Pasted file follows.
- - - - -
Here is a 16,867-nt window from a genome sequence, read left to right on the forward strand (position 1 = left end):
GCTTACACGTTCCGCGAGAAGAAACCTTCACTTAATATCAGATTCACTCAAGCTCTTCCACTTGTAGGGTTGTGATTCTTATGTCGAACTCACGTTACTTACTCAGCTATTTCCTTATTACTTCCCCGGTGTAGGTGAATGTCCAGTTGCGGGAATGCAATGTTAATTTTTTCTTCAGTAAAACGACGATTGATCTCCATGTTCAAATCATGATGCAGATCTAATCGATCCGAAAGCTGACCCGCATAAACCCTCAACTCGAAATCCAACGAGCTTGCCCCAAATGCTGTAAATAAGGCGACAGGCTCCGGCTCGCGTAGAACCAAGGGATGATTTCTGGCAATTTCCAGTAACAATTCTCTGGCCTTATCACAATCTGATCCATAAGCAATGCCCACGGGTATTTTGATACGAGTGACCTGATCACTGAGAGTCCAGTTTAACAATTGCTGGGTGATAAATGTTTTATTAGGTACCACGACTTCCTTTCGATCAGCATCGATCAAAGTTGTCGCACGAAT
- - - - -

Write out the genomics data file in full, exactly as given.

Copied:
Here is a 16,867-nt window from a genome sequence, read left to right on the forward strand (position 1 = left end):
GCTTACACGTTCCGCGAGAAGAAACCTTCACTTAATATCAGATTCACTCAAGCTCTTCCACTTGTAGGGTTGTGATTCTTATGTCGAACTCACGTTACTTACTCAGCTATTTCCTTATTACTTCCCCGGTGTAGGTGAATGTCCAGTTGCGGGAATGCAATGTTAATTTTTTCTTCAGTAAAACGACGATTGATCTCCATGTTCAAATCATGATGCAGATCTAATCGATCCGAAAGCTGACCCGCATAAACCCTCAACTCGAAATCCAACGAGCTTGCCCCAAATGCTGTAAATAAGGCGACAGGCTCCGGCTCGCGTAGAACCAAGGGATGATTTCTGGCAATTTCCAGTAACAATTCTCTGGCCTTATCACAATCTGATCCATAAGCAATGCCCACGGGTATTTTGATACGAGTGACCTGATCACTGAGAGTCCAGTTTAACAATTGCTGGGTGATAAATGTTTTATTAGGTACCACGACTTCCTTTCGATCAGCATCGATCAAAGTTGTCGCACGAAT